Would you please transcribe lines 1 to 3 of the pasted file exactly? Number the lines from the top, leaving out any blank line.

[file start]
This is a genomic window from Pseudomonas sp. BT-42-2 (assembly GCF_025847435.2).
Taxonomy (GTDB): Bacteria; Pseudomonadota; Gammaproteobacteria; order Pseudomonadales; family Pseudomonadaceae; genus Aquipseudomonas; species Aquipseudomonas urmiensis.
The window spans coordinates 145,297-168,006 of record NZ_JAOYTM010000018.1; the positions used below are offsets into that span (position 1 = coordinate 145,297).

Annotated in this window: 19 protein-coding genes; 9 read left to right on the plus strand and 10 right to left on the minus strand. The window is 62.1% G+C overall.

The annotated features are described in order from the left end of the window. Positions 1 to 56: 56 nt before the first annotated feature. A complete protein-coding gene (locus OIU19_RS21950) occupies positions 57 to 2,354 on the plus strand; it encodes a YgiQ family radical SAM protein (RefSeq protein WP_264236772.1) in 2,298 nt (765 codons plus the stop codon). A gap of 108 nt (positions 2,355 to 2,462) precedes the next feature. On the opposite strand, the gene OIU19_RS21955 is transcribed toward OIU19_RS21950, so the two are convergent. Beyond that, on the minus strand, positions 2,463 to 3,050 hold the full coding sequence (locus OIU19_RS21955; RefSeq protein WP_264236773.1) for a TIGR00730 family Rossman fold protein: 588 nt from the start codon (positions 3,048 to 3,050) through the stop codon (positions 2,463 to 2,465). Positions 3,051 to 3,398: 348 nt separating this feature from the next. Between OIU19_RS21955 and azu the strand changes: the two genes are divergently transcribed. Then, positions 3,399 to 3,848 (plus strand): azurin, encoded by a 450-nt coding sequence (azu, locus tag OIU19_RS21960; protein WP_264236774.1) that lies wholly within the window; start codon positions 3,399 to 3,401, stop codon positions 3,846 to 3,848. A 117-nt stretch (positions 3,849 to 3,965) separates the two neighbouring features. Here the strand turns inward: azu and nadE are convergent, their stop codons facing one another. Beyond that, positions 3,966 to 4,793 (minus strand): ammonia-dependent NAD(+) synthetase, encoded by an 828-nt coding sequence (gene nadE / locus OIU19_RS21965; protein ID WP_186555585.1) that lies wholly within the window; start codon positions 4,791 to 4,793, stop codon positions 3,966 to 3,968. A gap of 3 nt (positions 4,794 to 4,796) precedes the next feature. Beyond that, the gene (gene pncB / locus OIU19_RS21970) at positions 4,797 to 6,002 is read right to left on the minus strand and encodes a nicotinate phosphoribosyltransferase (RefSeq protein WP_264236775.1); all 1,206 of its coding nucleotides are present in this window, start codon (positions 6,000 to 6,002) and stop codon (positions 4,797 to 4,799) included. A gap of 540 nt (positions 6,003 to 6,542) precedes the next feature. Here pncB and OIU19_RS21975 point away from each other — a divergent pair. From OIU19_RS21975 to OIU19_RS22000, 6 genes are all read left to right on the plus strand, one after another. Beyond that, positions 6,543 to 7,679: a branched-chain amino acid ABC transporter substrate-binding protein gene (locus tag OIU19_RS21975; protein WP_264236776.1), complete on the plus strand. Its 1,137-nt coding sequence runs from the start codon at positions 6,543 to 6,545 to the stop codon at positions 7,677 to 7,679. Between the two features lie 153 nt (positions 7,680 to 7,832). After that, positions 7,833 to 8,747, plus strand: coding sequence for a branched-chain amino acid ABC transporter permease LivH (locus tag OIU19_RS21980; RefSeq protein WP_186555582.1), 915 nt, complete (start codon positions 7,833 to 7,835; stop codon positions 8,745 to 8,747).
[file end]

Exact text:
This is a genomic window from Pseudomonas sp. BT-42-2 (assembly GCF_025847435.2).
Taxonomy (GTDB): Bacteria; Pseudomonadota; Gammaproteobacteria; order Pseudomonadales; family Pseudomonadaceae; genus Aquipseudomonas; species Aquipseudomonas urmiensis.
The window spans coordinates 145,297-168,006 of record NZ_JAOYTM010000018.1; the positions used below are offsets into that span (position 1 = coordinate 145,297).